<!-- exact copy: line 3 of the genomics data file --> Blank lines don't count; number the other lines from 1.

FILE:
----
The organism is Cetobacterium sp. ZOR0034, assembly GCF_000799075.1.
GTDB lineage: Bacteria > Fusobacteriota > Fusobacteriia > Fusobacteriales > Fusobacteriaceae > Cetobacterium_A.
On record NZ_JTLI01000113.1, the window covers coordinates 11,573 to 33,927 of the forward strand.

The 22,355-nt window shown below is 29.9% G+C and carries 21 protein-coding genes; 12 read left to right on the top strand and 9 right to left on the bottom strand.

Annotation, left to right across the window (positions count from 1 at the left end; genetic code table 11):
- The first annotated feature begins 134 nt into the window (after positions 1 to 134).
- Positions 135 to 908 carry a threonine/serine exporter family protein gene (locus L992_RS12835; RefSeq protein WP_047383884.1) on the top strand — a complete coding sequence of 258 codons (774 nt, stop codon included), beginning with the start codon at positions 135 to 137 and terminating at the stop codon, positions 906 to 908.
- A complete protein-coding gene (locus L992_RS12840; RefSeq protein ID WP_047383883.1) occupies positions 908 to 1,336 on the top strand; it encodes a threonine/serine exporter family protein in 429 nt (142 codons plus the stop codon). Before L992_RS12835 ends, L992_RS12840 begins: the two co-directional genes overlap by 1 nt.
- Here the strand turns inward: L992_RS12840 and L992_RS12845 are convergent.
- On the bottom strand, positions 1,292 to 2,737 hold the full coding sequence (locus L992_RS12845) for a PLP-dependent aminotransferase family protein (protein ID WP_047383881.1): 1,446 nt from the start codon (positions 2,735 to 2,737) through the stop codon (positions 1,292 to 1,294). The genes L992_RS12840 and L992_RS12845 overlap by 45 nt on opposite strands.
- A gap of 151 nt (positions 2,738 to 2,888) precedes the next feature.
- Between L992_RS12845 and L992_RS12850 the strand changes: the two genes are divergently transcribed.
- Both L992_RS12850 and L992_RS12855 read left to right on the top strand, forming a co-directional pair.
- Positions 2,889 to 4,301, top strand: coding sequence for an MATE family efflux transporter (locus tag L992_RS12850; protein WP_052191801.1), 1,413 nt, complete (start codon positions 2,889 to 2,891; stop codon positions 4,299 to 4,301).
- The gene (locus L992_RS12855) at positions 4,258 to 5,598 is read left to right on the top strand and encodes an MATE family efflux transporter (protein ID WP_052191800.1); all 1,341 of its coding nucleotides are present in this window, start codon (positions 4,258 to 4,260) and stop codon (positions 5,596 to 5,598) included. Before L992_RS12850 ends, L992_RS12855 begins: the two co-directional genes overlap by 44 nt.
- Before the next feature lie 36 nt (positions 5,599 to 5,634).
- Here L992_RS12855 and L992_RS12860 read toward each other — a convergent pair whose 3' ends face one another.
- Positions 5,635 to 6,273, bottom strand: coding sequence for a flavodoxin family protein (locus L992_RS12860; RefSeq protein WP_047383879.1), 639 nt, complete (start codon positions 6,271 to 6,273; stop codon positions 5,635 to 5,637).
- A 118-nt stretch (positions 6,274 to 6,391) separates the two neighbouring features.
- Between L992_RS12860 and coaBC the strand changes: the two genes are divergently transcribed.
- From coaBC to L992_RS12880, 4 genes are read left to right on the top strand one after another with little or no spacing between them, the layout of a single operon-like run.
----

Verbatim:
On record NZ_JTLI01000113.1, the window covers coordinates 11,573 to 33,927 of the forward strand.